Written and directed by Vasco Alexandre in his debut short film, and co-written by Billy King a 9-year-old from an abusive household builds a new home for herself in a scrapyard nearby. Starring: Elle Atkinson, David Price, Caroline Lazarus and Jermaine Ricketts.
As the film opens, its aesthetic gives off a 90s feel, the colour palette feels nostalgic with its edge of grey and the atmosphere is almost like mixing the This is England series with films like Bridge to Terabithia or Terry Gilliam’s Tideland. It blends reality with an edge of imagination, the whole thing feels very much as though it comes from Ellie’s (Atkinson) perspective, it takes in the darkness of its story but there’s an edge of naivety and lightness to it. That childlike view is captured very well by the direction and Alexandre’s choice of shots impressively don’t sacrifice good framing to achieve that.
It’s also something that permeates the way the story is told, particularly in its exploration of abuse, which has both advantages and disadvantages. It works in the sense that it shows it through her eyes and captures the experience of a child in that situation and their interpretation of it, however it also restricts itself from having a more sincere feel. That childlike perspective means it can feel somewhat stereotypical and struggles to hit a more authentic, moving note though the intention is certainly there. The quieter moments where the visual is left to speak for itself actually do a good job of bringing through the emotion of the story and it may have hit harder to let it speak for itself rather than using the dialogue. The overall format to the story however is well chosen, it makes the most of its runtime and paces itself out well to split between home life and Ellie’s friendship with Pete (Price).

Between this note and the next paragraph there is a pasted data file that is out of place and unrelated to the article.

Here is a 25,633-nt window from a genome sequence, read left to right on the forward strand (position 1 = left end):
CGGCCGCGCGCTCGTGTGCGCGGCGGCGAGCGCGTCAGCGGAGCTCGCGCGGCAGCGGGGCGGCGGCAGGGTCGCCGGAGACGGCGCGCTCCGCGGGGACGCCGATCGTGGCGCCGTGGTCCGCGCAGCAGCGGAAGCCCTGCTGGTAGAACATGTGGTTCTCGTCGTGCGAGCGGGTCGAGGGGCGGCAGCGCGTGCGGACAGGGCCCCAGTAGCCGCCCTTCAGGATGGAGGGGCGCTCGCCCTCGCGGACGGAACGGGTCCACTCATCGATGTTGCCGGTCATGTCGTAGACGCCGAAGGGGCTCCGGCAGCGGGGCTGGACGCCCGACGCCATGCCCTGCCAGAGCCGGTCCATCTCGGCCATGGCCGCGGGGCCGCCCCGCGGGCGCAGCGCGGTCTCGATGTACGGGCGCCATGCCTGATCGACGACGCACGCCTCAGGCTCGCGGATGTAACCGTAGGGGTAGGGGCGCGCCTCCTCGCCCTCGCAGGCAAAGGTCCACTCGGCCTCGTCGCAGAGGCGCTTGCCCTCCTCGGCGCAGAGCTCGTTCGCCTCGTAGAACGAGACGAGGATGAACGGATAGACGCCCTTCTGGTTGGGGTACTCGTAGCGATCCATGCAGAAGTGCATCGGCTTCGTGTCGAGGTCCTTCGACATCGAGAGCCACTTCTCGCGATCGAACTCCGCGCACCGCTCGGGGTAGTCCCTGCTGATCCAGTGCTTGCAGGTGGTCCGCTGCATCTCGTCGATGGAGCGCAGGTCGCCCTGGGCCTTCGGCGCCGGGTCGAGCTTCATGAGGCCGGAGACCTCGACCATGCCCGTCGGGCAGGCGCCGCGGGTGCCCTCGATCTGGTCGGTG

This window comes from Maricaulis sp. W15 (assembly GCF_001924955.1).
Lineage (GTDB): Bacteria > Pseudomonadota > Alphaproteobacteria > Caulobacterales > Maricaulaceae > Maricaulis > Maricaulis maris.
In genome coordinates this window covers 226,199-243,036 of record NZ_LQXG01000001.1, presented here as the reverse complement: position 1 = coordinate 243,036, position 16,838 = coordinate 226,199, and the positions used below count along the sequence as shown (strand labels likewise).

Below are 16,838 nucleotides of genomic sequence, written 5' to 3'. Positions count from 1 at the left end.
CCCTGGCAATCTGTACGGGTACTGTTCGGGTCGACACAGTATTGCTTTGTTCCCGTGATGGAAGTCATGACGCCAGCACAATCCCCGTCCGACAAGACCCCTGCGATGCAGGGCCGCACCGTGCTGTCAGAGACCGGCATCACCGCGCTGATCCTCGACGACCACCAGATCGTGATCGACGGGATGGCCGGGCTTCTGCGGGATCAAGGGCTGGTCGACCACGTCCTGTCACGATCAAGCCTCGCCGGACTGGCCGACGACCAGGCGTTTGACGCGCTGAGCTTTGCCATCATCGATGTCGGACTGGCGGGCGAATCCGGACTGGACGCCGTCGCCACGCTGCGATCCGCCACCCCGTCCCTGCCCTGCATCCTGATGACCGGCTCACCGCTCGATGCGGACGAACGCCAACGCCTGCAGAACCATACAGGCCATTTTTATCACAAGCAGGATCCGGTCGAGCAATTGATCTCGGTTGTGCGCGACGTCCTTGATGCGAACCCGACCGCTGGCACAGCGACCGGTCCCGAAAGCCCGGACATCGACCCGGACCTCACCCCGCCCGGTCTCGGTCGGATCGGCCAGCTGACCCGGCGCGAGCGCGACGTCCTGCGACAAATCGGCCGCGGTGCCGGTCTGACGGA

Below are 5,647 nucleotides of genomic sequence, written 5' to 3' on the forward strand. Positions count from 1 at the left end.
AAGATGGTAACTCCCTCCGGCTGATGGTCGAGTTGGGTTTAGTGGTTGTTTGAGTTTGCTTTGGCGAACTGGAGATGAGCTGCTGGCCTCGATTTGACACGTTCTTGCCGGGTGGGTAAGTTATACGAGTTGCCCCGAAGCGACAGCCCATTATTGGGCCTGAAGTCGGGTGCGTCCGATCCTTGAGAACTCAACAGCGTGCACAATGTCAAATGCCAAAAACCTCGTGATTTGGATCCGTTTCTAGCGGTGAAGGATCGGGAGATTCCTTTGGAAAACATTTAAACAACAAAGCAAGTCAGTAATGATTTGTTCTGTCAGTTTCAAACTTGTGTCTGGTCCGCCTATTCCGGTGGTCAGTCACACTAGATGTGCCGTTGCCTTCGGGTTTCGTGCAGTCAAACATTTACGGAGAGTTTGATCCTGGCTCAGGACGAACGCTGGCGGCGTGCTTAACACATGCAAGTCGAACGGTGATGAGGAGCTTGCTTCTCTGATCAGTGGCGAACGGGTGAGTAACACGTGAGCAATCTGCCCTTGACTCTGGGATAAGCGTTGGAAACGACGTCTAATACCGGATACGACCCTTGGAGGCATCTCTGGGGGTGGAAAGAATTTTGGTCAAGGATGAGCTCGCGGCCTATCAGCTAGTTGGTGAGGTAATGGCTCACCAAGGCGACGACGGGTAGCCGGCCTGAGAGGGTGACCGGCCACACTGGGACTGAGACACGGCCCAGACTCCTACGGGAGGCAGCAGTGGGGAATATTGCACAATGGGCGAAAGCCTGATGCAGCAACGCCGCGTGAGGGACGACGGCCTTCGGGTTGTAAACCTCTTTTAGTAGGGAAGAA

Elle Atkinson and David Price as Ellie and Pete are a sweet, slightly cheeky, friendly duo to watch, the two give great performances for actors so young and they’re entirely convincing. The friendship that they build is extremely natural and they play off of each other very well with a little banter and sibling like chemistry. Caroline Lazarus as Ellie’s mother Lisa, doesn’t get a huge amount of time to really make an impression but in the final moments she brings through a very touching aspect to her performance that rounds out the story well and is one of those instances where that visual speaks for itself and she doesn’t need to say anything.
Yard Kings is a sad yet sweet story told through the eyes of a child, at times it struggles to hit a more sincere note but it consistently stays true to the perspective and tone that it’s creating. The visual style is strong, the choice of colour and movement matches its story perfectly. This is an impressive debut from Vasco Alexandre.